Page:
Another situation involved Cristobal Padilla, the parent of three boys at Baxter. I remember the first ELAC meeting he attended when he stood up, took his hat off, looked around the room at everyone and boldly announced, “I don’t know why you all are here, but I’m here because I intend to be involved with my kid’s education.” I wondered why he felt it was important to say that.
Mr. Padilla always insisted his wife and sons remain inside their home if he wasn’t there. So, Mrs. Padilla walked the short distance to meet her sons after school and they quickly walked home together where they would lock themselves inside until dad arrived home. If he wasn’t home on the weekend, they all had to stay inside their house. He was worried about La Migra because his wife was undocumented. Even when La Migra wasn’t in town, he continued this practice. He didn’t trust the police and thought they too could take his wife and maybe his sons. How did his sons feel about not being able to go outside to play with their friends? Were they fearful about why they had to stay inside their house when dad wasn’t home?
One situation happened at a Student Study Team (SST) meeting. We were discussing a student who had multiple absences. Mom had called him in sick ten days in the last month, and we were concerned about his excessive absences and wanted to see how we could support the family.
Neri was translating at the meeting, as she always did. After opening the meeting and talking about the student’s strengths, we began our concern about the boy missing so many days of instruction. In translating our conversation to the mom Neri asked her why her son had missed so many days of school. I listened as mom talked in Spanish to Neri–she was gesturing with her hands, many times furrowing her brow, shaking her head sideways, and saying ‘no’ several times about something Neri asked her. I watched Neri and detected a puzzled look on her face as she too, had a furrowed brow many times. I could tell this was not an ordinary translation. Finally, after Mom finished, Neri told us the child was sick with a cold and the family had no medical insurance. That was an unusually short translation for all I observed mom saying. What Neri told me later was that she didn’t quite know how to translate mom’s conversation at the meeting, because mom shared with Neri that she and her husband were undocumented and they were afraid of going to a clinic or the emergency hospital, so she treated her son with home remedies. She rubbed herbs on his temples for his headache, and placed cloves between his sore teeth and gums. Neri didn’t know quite how to translate all that to the entire group. This was a big concern with our undocumented families. By not wanting to cause any undue attention to themselves they often neglected their children’s medical care causing the kids to miss too much school.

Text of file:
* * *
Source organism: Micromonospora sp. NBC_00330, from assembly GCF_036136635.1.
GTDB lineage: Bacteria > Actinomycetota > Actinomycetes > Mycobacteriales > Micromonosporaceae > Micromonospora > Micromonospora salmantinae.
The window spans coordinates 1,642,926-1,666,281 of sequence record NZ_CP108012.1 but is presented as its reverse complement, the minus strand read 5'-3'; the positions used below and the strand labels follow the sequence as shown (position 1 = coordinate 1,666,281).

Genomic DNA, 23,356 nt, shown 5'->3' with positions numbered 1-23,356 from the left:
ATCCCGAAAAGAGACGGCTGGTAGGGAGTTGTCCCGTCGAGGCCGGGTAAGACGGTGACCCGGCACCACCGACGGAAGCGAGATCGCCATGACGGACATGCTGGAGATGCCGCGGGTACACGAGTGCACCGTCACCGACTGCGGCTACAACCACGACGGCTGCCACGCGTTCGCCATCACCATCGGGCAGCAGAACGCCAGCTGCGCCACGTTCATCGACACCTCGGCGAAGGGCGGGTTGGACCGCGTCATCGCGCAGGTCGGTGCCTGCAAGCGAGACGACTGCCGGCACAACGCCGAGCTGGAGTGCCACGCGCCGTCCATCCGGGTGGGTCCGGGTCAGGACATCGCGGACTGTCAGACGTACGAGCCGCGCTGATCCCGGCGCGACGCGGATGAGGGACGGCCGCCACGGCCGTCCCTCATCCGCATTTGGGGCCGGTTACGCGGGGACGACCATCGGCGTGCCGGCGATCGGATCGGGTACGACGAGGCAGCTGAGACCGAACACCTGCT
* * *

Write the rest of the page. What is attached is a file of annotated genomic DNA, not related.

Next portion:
The prejudices of parents like Mrs. Bianchi have a trickle-down effect on their children. Some students would hear rude comments from other students like: “Your parents are taking our parents jobs.” “Why don’t you go back to where you came from?” “Hey raghead, why do you wear that on your head?” As much as we dealt with these incidents at school when we knew about them, they still occurred in neighborhoods, on the way to and from school, and on playgrounds in the community.
Do comments like these make students feel unsafe at school? Is learning interrupted when students are worried and/or fearful about comments like these?
A combination of these incidents and comments made up what Neri called the “Vulnerability Factor” for many of our students. How safe do they feel when they are worried about whether mom or dad will be there when they get home from school? How safe do they feel when they hear comments like “Why don’t you go back to where you came from?” How safe do they feel when they hear parent’s conversations about other adults they know who have been picked up by La Migra and taken away? How safe do they feel when they can’t go outside to play because La Migra or the police may come and get them? How does all this effect their learning?
When they don’t have access to health care, they miss more school than the average student and therefore miss more instruction.
All these factors make these students vulnerable to receiving instruction. What can we, as educators, do about it?
How can we help these students feel safe at school? How can we help the fear and anxiety disappear so their minds can be free to access instruction?
How can we reduce the “Vulnerability Factor’ for these students?